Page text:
Deep Heat Periprocedural Care

Updated: Sep 12, 2017
  • Author: Milton J Klein, DO, MBA; Chief Editor: Consuelo T Lorenzo, MD  more...
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Periprocedural Care

Preprocedural Planning

The therapeutic effects of deep heating modalities are usually produced by the conversion of applied energy into heat as the energy penetrates tissue. Because the temperature distribution varies significantly across different modalities, the clinician should use the appropriate modality for the condition at hand.

To provide the greatest therapeutic effect, the temperature rise generated by the modality should be the maximum increase that the patient can tolerate. For a specific localized pathology, the deep heating modality that is selected must produce a maximum temperature elevation at the site of the pathology.

The following areas are treated selectively by the modalities described in this article (see Technique):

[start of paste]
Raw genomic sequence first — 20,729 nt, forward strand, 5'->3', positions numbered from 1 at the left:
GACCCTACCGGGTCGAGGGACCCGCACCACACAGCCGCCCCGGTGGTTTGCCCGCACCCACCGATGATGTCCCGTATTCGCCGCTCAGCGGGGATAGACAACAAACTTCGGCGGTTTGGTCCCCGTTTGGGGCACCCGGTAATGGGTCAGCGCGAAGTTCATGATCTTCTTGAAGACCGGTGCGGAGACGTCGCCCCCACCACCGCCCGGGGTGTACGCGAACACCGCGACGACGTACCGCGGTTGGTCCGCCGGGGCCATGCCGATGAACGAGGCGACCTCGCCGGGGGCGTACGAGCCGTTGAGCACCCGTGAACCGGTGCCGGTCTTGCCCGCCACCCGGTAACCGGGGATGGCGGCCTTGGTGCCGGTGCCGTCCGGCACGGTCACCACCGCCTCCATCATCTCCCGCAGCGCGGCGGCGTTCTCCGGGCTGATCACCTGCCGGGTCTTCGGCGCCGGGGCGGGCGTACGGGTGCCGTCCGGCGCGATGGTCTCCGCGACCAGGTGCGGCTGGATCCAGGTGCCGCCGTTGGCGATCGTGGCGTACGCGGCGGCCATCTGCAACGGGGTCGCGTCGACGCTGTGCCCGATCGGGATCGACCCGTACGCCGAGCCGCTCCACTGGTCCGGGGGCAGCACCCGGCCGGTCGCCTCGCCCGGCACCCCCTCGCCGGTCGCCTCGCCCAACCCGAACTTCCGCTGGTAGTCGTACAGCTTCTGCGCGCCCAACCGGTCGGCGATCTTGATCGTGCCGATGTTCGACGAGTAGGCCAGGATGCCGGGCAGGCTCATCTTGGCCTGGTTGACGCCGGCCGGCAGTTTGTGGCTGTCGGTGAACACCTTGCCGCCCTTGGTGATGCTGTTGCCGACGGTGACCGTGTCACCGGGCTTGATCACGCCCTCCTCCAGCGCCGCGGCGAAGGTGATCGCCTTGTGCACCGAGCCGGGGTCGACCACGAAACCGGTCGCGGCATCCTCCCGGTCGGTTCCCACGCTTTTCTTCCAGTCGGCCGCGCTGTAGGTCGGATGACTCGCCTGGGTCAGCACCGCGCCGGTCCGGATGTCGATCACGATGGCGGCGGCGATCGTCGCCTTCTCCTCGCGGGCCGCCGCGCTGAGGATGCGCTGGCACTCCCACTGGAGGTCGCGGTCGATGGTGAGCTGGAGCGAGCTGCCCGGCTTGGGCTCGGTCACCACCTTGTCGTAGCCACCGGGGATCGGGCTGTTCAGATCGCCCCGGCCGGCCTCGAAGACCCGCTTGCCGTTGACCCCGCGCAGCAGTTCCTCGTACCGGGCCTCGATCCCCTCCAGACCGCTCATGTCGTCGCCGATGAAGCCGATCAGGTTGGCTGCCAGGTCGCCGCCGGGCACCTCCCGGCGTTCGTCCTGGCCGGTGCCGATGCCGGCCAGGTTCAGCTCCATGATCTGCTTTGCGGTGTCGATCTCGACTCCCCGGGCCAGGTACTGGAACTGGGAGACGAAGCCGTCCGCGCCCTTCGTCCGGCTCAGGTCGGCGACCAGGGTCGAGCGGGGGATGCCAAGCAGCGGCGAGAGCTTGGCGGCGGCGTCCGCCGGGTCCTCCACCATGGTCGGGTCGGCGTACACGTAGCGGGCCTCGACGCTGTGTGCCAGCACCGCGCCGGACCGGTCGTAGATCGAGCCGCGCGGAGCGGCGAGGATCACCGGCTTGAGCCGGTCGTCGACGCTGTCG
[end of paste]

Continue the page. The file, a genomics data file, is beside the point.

• The application of microwave diathermy, administered at 2456 MHz, or of shortwave diathermy with capacitor plates can provide selective heat to deep subcutaneous tissue and superficial muscle
  • Shortwave diathermy with an induction coil applicator, administered at 27 MHz, can heat superficial muscle
  • Microwave diathermy, administered at 915 MHz, can selectively, but thoroughly, heat muscle
  • Ultrasound diathermy, administered at 0.8-1 MHz, preferentially heats joints, ligaments, tendons, tendon sheaths, fibrous scars, nerve trunks, and myofascial interfaces; it is especially useful for heating joints with a thick layer of overlying soft tissues that shortwave or microwave diathermy cannot penetrate
  • Shortwave diathermy with internal electrodes, administered at 27 MHz, can provide selective heat for pelvic organs in cases of chronic pelvic inflammatory disease and can be employed for the management of coccygeal muscle spasms (eg, of the urogenital diaphragm)